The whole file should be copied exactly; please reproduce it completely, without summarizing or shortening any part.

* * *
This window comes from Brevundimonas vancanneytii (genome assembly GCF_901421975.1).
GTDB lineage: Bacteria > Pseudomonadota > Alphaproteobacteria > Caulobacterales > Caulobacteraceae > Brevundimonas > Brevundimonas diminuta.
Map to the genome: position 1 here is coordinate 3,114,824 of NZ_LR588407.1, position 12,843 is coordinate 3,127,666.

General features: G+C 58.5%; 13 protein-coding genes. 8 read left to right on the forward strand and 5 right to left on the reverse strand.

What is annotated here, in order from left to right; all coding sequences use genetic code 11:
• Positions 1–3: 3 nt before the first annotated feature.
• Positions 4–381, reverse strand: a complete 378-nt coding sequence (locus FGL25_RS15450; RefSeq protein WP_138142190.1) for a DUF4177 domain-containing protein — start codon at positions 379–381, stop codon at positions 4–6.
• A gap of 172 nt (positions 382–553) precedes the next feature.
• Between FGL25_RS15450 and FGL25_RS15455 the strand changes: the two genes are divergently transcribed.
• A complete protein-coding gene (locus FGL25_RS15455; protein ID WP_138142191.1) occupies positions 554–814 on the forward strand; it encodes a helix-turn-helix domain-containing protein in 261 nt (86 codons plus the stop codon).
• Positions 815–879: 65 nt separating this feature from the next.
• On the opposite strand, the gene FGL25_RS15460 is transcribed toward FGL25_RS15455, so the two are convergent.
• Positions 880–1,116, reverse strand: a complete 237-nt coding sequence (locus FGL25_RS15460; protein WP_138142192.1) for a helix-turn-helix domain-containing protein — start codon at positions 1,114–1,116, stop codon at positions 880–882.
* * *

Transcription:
This window comes from Brevundimonas vancanneytii (genome assembly GCF_901421975.1).
GTDB lineage: Bacteria > Pseudomonadota > Alphaproteobacteria > Caulobacterales > Caulobacteraceae > Brevundimonas > Brevundimonas diminuta.
Map to the genome: position 1 here is coordinate 3,114,824 of NZ_LR588407.1, position 12,843 is coordinate 3,127,666.

General features: G+C 58.5%; 13 protein-coding genes. 8 read left to right on the forward strand and 5 right to left on the reverse strand.

What is annotated here, in order from left to right; all coding sequences use genetic code 11:
• Positions 1–3: 3 nt before the first annotated feature.
• Positions 4–381, reverse strand: a complete 378-nt coding sequence (locus FGL25_RS15450; RefSeq protein WP_138142190.1) for a DUF4177 domain-containing protein — start codon at positions 379–381, stop codon at positions 4–6.
• A gap of 172 nt (positions 382–553) precedes the next feature.
• Between FGL25_RS15450 and FGL25_RS15455 the strand changes: the two genes are divergently transcribed.
• A complete protein-coding gene (locus FGL25_RS15455; protein ID WP_138142191.1) occupies positions 554–814 on the forward strand; it encodes a helix-turn-helix domain-containing protein in 261 nt (86 codons plus the stop codon).
• Positions 815–879: 65 nt separating this feature from the next.
• On the opposite strand, the gene FGL25_RS15460 is transcribed toward FGL25_RS15455, so the two are convergent.
• Positions 880–1,116, reverse strand: a complete 237-nt coding sequence (locus FGL25_RS15460; protein WP_138142192.1) for a helix-turn-helix domain-containing protein — start codon at positions 1,114–1,116, stop codon at positions 880–882.